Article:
Whenever a city lucks onto something special – something that makes the rest of the world sit up and take notice – it’s natural to want to protect and sustain it and make it even better.
That’s reasonably straightforward when it’s something physical. Sydney’s blessed with a harbour, a bridge and an opera house and in recent decades has worked hard to ensure these priceless assets are looked after. It’s harder when it’s an event, but Melbourne easily found ways to fight off threats to its grand slam status.
Where it gets really hard though is if the asset is something complex and vague like the sudden and dramatic rise in the international fame of Melbourne’s vibrant CBD and, in particular, its celebrated laneway culture.
Having gone from dead as a doornail a few decades ago to Frommer’s 2012 top-10 list of the world’s most walkable cities (not to mention numerous other hip accolades), it’s not surprising the citizens of Melbourne want to safeguard their fabulous city centre.
Writing in The Age last weekend, Guy Rundle argued that the character of lively urban areas like the north end of Elizabeth Street (he likened it to ‘scumble’) should be protected:
They can’t be preserved in aspic, but textural and social variety should play a role in how they’re developed, ensuring that rich urban life isn’t killed by concrete pours.
He says the richness of the centre should be tended with care because it supports the growing knowledge economy. Some reckon it has enormous value for tourism. Many just want it because it enhances their quality of life; it’s a key reason why they live in the city.
Protecting and sustaining the centre’s “buzz” against change is much harder though than preserving a Guggenheim or a harbour.
One reason is no one really knows for sure why Melbourne’s CBD flourished. If we don’t understand the underlying forces than it’s very hard to manage and maintain what might well be a very delicate flower.
Some put the blossoming down to the physical variety inherent in the Hoddle Grid of streets and laneways set down in the original 1836 plan for the city centre; others to the urban revitalisation initiatives of the Cain Government in the 1980s. Another explanation is the spirited work of the Melbourne City Council’s urban designers over the last 20 years.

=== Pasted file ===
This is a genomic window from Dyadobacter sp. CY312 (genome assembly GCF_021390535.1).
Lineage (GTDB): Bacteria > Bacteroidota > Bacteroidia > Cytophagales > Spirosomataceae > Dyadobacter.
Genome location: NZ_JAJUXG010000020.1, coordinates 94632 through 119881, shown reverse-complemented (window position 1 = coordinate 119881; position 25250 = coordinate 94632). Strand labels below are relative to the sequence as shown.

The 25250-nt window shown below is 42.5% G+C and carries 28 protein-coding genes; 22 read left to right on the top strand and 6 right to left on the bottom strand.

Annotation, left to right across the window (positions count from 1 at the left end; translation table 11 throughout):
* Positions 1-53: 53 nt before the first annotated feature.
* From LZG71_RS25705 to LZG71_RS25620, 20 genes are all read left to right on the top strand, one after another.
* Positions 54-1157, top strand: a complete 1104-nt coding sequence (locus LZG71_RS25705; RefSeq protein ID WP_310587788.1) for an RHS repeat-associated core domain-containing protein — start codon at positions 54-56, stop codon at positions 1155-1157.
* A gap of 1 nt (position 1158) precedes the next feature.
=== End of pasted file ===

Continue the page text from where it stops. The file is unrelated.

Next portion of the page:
It’s not one cause though. I think the Nieuwenhuysen liquor reforms are an important part of the explanation. So are other factors like the decline of manufacturing and finance; changes in tertiary education; the influx of foreign students; and more.
And it’s not just a matter of identifying causes. We don’t know what their relative importance is or how they relate to each other. We don’t know what the second and third order effects of each one is or what synergies, good and bad, they generate in combination.
Understanding the historical causes is hard enough; but grasping how the “buzz” might develop in the future is harder by an order of magnitude. It’s infinitely easier to pick out the threads in hindsight than it is to forecast accurately what will happen in the future.
Yet without an understanding of what drives the “buzz” it’s hard to know what might damage it and what might sustain and possibly even strengthen it. Public policy is replete with examples of well-intentioned initiatives that didn’t have the intended effect and in some cases had unforseen and undesirable side effects.
One of the key ideas in the Victorian Government’s new metropolitan strategy, Plan Melbourne, is to focus development on the city centre. That makes sense because relative to competitor cities like Sydney, Melbourne’s centre is more ‘elastic’ – there’s more scope for growth.
But how will more development impact on the city centre’s “buzz”? Some take it as given that new builds will be negative and others that the added activity will be positive. But we really just don’t know. There’s the risk of losing a prized asset; but there’s also the risk of foregoing a valuable benefit.
Given that they don’t really have much idea about the underlying engine, one argument is policy-makers should be extremely wary of setting down hard and fast planning rules concerning what kind of development is or isn’t allowed. They should proceed with a light hand lest their best intentions have a deleterious effect.
Yet on the other hand, unless a city is blessed from inception, it seems madness not to capitalise on a godsend when it materialises and move heaven and earth to keep it going. The sheer buzz of Melbourne’s centre is an amazing asset and it’s arguably now the city’s most distinctive characteristic.
The State Government needs a better appreciation of the value of the city centre as a cultural and entertainment centre, as well as a business centre. Both State and Local government need to put much more effort into understanding what drives and sustains the centre’s “buzz”; in particular they need to stop thinking of it as solely a design issue and start recognising the critical importance of non-physical factors.